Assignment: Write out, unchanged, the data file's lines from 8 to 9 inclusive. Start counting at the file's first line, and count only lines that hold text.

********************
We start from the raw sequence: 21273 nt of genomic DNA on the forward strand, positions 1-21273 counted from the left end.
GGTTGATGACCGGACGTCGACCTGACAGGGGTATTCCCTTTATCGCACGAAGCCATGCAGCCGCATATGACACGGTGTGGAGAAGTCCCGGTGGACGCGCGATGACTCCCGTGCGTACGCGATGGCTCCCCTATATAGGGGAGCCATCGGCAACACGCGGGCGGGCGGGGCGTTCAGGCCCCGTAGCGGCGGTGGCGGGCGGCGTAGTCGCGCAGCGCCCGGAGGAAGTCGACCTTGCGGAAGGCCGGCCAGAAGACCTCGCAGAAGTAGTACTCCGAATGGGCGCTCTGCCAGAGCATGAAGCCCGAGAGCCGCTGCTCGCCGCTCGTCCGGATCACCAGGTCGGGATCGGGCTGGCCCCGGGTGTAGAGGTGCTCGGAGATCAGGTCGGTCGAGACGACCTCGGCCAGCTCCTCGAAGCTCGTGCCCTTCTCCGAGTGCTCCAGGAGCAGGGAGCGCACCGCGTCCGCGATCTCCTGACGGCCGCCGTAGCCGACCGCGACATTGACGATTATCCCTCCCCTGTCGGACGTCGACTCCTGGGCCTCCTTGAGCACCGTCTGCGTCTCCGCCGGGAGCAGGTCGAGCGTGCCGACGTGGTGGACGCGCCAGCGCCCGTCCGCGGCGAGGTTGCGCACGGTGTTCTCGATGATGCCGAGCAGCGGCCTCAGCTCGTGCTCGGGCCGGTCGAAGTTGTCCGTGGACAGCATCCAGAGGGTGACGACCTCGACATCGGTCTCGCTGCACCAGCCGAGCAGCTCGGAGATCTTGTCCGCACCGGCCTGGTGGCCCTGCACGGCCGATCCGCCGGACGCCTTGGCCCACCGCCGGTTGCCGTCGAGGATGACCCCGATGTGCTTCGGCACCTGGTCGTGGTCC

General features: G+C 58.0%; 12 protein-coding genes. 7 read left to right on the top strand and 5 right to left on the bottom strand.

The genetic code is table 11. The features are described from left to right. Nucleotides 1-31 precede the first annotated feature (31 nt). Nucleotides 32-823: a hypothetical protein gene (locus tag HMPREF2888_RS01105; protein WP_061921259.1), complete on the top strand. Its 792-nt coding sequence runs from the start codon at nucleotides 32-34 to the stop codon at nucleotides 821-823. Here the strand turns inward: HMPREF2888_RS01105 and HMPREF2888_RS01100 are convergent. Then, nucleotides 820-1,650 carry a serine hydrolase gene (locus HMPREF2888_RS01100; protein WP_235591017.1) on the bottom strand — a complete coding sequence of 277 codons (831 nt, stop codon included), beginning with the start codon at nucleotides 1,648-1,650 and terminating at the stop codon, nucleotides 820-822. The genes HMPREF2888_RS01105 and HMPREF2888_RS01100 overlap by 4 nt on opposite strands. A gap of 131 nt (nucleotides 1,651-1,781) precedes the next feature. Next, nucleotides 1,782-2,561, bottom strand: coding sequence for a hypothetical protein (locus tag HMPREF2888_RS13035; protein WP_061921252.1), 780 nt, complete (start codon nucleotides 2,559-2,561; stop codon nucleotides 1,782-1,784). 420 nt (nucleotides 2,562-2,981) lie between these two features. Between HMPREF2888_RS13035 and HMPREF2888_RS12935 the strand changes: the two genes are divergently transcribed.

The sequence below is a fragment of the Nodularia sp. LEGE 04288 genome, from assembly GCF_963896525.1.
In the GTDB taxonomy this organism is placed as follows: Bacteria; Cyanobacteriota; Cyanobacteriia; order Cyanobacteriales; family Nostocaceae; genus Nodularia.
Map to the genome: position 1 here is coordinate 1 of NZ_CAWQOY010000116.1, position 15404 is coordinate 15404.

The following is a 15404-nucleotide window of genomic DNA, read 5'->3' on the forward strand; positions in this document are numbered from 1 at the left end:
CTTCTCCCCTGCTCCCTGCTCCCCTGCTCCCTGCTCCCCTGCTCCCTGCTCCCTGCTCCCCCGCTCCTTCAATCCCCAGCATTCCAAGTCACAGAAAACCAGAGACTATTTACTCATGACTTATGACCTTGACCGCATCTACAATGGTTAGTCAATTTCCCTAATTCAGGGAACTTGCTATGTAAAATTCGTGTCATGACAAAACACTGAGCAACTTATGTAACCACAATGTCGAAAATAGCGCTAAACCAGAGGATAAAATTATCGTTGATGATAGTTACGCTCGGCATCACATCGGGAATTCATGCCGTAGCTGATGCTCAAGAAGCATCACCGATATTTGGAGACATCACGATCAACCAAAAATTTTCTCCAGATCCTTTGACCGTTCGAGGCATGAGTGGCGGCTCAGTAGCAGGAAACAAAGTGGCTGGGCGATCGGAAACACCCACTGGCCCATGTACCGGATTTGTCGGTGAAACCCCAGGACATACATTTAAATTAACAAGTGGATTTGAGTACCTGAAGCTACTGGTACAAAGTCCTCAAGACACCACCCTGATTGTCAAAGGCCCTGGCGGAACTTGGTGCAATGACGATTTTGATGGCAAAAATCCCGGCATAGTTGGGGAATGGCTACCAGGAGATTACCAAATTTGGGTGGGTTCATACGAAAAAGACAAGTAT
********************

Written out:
The following is a 15404-nucleotide window of genomic DNA, read 5'->3' on the forward strand; positions in this document are numbered from 1 at the left end:
CTTCTCCCCTGCTCCCTGCTCCCCTGCTCCCTGCTCCCCTGCTCCCTGCTCCCTGCTCCCCCGCTCCTTCAATCCCCAGCATTCCAAGTCACAGAAAACCAGAGACTATTTACTCATGACTTATGACCTTGACCGCATCTACAATGGTTAGTCAATTTCCCTAATTCAGGGAACTTGCTATGTAAAATTCGTGTCATGACAAAACACTGAGCAACTTATGTAACCACAATGTCGAAAATAGCGCTAAACCAGAGGATAAAATTATCGTTGATGATAGTTACGCTCGGCATCACATCGGGAATTCATGCCGTAGCTGATGCTCAAGAAGCATCACCGATATTTGGAGACATCACGATCAACCAAAAATTTTCTCCAGATCCTTTGACCGTTCGAGGCATGAGTGGCGGCTCAGTAGCAGGAAACAAAGTGGCTGGGCGATCGGAAACACCCACTGGCCCATGTACCGGATTTGTCGGTGAAACCCCAGGACATACATTTAAATTAACAAGTGGATTTGAGTACCTGAAGCTACTGGTACAAAGTCCTCAAGACACCACCCTGATTGTCAAAGGCCCTGGCGGAACTTGGTGCAATGACGATTTTGATGGCAAAAATCCCGGCATAGTTGGGGAATGGCTACCAGGAGATTACCAAATTTGGGTGGGTTCATACGAAAAAGACAAGTAT